Archive for November, 2010

Chai-Spiced Orange-Cranberry Sauce

Still trying to figure out side dishes for tomorrow’s turkey dinner? Ever thought of making your own cranberry sauce? I know it sounds daunting, but it is really the easiest thing in the world and you can make it up to four days in advance, so you can get it done the day or two days before. I saw this in Yankee Magazine’s November/December 2010 issue in a article extolling the virtues and flexibility of this New England fruit, and the fact that it was spiced with chai tea pushed it over the top and I just had to try it. Conveniently timed was a birthday party/holiday buffet for a friend’s one-year-old daughter!

You can buy cranberries when they’re in season and stock them up in the freezer for up to a year, so buy four or five or six bags when they’re on a really good sale at the grocery store, then use them straight from frozen in your recipes. Just be sure to pick them over quickly before you add them, to get out the “bad apples” and take out any stems that tagged along! A few never hurt anyone but too many is too many.

Yankee Chai-Spiced Orange-Cranberry Sauce
makes 6 cups of sauce

1 1/2 c. water
2 1/4 c. sugar
5 bags black chai tea (I used Tazo)
8 c. fresh or frozen cranberries
1/4 c. fresh orange juice

Combine water and sugar in a large pot (I used the 5-quart pot) over high heat. Stir, cover, and bring to a boil, then reduce to medium-low heat and add tea bags. Simmer with tea bags for exactly two minutes (set the timer!), then remove the tea with a slotted spoon or mesh scoop. Pay close attention to the timing, though–too much steeping will bring out the tea’s bitter notes.

After the tea bags have been removed, add the cranberries and increase heat to medium-high. Simmer, stirring frequently, until cranberries soften and their skins split and the sauce thickens a little, about 10 to 15 minutes. It will tend to foam up as the berries release juice and pectin, so make sure it doesn’t foam over (this is also why I used a larger pot than Yankee called for). Also watch out because the bubbling mixture is HOT and will splash you. Don’t wear white.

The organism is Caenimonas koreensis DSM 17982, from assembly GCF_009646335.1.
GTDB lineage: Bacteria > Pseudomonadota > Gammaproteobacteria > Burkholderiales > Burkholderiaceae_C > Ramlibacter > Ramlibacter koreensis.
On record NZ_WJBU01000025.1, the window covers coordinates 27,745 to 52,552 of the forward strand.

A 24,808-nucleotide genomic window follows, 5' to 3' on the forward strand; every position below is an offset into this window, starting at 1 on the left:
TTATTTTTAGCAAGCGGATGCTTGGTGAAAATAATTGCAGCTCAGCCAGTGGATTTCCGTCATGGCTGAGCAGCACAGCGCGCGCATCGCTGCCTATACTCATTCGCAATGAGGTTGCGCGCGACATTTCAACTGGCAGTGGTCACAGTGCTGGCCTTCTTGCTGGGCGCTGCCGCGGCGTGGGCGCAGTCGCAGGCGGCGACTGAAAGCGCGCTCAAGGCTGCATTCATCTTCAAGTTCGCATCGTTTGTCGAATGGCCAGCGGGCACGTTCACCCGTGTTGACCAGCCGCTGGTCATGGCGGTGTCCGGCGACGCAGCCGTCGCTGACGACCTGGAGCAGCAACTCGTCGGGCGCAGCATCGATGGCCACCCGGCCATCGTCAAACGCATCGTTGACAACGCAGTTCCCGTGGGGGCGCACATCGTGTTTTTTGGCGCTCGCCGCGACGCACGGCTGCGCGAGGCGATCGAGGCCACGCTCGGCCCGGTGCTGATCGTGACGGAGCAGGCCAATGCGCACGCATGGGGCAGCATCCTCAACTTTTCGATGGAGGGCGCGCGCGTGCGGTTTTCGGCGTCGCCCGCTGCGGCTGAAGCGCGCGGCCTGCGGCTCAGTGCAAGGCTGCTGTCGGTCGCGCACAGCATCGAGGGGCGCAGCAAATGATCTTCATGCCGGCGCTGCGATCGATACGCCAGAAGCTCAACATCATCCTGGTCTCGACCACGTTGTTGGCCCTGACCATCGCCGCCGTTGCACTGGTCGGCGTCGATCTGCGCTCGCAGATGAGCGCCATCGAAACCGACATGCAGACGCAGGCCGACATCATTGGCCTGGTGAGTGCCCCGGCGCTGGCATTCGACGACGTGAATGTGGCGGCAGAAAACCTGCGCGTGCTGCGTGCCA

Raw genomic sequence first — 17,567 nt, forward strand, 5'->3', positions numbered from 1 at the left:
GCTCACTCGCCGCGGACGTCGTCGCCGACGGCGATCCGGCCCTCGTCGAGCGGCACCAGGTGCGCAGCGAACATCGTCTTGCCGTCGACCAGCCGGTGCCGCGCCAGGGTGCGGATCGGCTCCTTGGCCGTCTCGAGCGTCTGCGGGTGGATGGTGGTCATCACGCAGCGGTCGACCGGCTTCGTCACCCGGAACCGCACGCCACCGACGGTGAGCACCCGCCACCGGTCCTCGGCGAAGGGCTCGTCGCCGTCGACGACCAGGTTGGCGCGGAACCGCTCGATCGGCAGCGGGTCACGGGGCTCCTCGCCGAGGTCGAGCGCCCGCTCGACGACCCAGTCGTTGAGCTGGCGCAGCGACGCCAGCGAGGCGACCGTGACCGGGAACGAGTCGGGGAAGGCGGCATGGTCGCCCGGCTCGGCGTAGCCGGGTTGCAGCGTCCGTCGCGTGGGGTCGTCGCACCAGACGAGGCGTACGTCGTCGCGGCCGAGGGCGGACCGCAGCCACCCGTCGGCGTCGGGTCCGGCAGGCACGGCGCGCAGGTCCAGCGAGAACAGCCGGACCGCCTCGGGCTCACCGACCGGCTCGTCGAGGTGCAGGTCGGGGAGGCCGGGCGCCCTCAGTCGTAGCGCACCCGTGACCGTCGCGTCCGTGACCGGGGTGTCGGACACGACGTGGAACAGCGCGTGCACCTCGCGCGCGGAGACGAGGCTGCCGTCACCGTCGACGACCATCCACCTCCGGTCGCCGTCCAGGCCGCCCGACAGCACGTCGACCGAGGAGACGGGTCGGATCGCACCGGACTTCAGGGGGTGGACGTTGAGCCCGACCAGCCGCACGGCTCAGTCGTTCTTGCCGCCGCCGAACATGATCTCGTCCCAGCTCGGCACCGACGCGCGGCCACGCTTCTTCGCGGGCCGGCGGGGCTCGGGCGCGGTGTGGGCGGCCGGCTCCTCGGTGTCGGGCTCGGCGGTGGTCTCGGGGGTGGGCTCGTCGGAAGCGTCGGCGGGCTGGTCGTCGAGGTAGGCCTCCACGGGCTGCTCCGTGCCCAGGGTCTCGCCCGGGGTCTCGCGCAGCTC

Remove from heat, stir in orange juice, and let cool to room temperature before serving (the sauce will thicken further as it cools). Or cover and refrigerate up to 4 days. Once it had cooled a bit I transferred it to a 2-quart souffle dish, which was a perfect size. Cover with plastic wrap and refrigerate. I made this the night before our dinner party so I could just pull it out and serve it when the buffet was laid.


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Dave and Linda from Monkeyshines in the Kitchen chose Soufflés as our November 2010 Daring Cooks’ Challenge! Dave and Linda provided two of their own delicious recipes plus a sinfully decadent chocolate soufflé recipe adapted from Gordon Ramsay’s recipe found at the BBC Good Food website.

The very name strikes fear in to the hearts of even the most intrepid cooks and bakers: SOUFFLE. But I was really excited, because I thought the recipes were all well written, easy-to-follow, and confident. And some of that confidence leaked over to me. And since I already had a packet of frozen artichokes in the freezer, I chose to make the Crab & Artichoke Soufflé. I had to buy white pepper and a 2 quart soufflé dish, but I had everything else. And that made me feel good too, that my kitchen is getting better stocked with tools and ingredients!

You can download the PDF with the directions for all three soufflés (Crab & Artichoke, Watercress, and Chocolate) here.